If you’ve been injured due to a violent crime, you might be wondering, “How much criminal injuries compensation will I get if I make a successful claim through the Criminal Injuries Compensation Authority (CICA)?”. The CICA is an agency of the Ministry of Justice set up to provide compensation to victims of violent crimes in Great Britain. In this guide, we explain when you could be eligible to make a claim through the CICA and how much compensation could be awarded if you succeed.
Additionally, we will share examples of the compensation you could be awarded for a variety of different criminal injuries. We will also inform you of the time limits you must adhere to and the evidence you will need to present when making a claim through the CICA.
Finally, this guide will discuss how one of the experienced solicitors on our panel could assist you with claiming compensation through the CICA on a No Win No Fee basis.
Our team of advisors are on hand 24/7 to help answer your questions and offer you free advice for your case. To connect with them today, you can:
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- How Much Criminal Injuries Compensation Will I Get When I Make A CICA Claim?
- When Am I Eligible To Claim Through The CICA?
- What Do I Need To Claim Compensation For A Criminal Injury?
- Is There A Time Limit To Claiming Criminal Injuries Compensation?
- Claim CICA Compensation On A No Win No Fee Basis
- Read More About How Much Criminal Injuries Compensation You Will Get
If you have been injured in a crime of violence and are making a claim through the CICA, such as an assault claim, you may be wondering, ‘How much criminal injuries compensation will I get?’.
You will be awarded compensation for your injuries if you make a successful claim through the CICA. Your injuries will be valued against the tariff of injuries found in the Criminal Injuries Compensation Scheme 2012. The amounts in the tariff are fixed.
If you are claiming for two or more injuries, they will be subjected to the multiple injuries formula. This means that you can be awarded 100% of the listed compensation amount for your injury with the highest value. For the second highest or equally valued injury, 30% of the tariff can be awarded and 15% for the least highest or injury with equal value.
Whilst the Scheme does not allow for compensation to be awarded for more than three years, you could receive a seperate tariff payment if you become pregnant, contract a sexually transmitted infection (STI), or lose a foetus because of your injury or assault.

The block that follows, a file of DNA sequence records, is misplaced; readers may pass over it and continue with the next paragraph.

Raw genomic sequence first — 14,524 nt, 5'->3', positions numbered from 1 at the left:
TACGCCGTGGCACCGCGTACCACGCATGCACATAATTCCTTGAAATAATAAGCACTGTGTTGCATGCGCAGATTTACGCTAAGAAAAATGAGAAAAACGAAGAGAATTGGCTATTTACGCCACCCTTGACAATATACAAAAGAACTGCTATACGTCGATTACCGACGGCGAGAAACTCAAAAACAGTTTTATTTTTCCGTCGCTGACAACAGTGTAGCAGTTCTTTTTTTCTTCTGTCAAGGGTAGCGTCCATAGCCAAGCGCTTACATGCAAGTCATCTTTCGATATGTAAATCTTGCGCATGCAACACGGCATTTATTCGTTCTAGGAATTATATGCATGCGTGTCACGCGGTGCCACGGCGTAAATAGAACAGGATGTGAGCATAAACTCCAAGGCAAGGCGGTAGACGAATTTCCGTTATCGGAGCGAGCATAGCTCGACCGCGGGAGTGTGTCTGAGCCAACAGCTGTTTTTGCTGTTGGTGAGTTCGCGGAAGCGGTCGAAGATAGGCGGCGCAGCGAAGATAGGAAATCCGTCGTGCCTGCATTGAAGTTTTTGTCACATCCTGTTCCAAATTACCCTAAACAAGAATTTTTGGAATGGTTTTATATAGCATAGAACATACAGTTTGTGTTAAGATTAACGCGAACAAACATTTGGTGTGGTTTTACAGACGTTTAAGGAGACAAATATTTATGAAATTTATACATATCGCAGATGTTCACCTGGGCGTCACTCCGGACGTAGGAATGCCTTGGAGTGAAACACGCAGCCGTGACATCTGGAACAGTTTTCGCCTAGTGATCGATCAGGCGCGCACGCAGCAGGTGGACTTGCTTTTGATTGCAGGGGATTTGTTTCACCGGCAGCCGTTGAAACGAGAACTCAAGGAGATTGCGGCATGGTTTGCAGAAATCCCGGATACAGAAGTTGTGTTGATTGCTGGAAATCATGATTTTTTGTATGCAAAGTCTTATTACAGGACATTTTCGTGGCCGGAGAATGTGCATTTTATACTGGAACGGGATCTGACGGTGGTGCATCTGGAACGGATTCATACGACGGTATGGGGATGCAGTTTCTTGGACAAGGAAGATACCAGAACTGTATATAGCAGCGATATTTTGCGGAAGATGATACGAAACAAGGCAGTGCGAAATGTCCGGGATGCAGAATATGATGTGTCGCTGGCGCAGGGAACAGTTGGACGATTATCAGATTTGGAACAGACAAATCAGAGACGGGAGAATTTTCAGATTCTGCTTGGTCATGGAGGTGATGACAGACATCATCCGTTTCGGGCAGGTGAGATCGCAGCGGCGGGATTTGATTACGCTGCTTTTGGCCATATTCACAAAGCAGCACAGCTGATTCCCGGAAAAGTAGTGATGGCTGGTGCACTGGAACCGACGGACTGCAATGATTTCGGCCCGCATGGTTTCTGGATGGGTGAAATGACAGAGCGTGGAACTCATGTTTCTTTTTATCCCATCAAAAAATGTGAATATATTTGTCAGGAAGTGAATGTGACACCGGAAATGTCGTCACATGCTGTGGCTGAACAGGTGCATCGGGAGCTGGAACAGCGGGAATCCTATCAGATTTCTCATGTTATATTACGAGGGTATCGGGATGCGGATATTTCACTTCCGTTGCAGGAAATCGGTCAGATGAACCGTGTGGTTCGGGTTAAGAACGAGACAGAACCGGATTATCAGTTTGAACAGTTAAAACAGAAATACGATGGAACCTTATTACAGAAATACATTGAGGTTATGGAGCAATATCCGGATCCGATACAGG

The table below contains fixed amounts from the tariff. Please note, the top entry is not included in the tariff.
|Injury Type||Notes||Tariff Amounts|
|Multiple injuries with additional damages||You could receive compensation to cover any lost earnings, special expenses, and other injuries.||Up to £500,000|
|Major Paralysis||Paraplegia that is substantially complete and causing impairment of motor or sensory function of the lower extremities.||£175,000|
|Paraplegia that is moderate but substantially complete and causing impairment of motor or sensory function of the lower extremities.||£110,000|
|Arm||Loss of one dominant arm.||£55,000|
|Brain Damage||Moderate brain damage where the person has some moderate dependence on others, an intellectual deficit, personality change, reduced ability to work and an effect on the senses.||£55,000|
|Sexual assault||Resulting in serious internal injuries and a severe mental illness that is permanent and disabling.||£44,000|
|A pattern of repeated incidents where one or more attacker is involved over a period of 3 or more years.||£22,000|
|Burns||Multiple areas of the body covering more than 25% of the total skin with significant scarring.||£33,000|
Financial Losses When Making A Claim For Criminal Injuries Compensation
You may also be eligible to receive a special expenses payment as part of your criminal injury claim. This could cover:
- Any care costs that relate to preparing food or your bodily functions.
- Any equipment that was relied upon as a physical aid that was damaged in the incident, such as your glasses.
- Adaptations that are needed for your home, such as installing a stairlift.
- Equipment needed to cope with your injuries, such as a car that has been specially adapted.
These costs need to be reasonable, necessary and directly resulted from your injuries. They also must not be available for free anywhere else. Other criteria must also be met in order to qualify for a special expenses payment.
You may also be able to claim for a loss of earnings if you were not able to work because of your criminal injury. However, the CICA have specific criteria that you must meet to be able to do so.
To learn more about loss of earnings and special expenses payments, you can speak with our advisors. They can also offer you a free valuation of your case if you are still wondering, ‘How much criminal injuries compensation will I get for my injuries?’.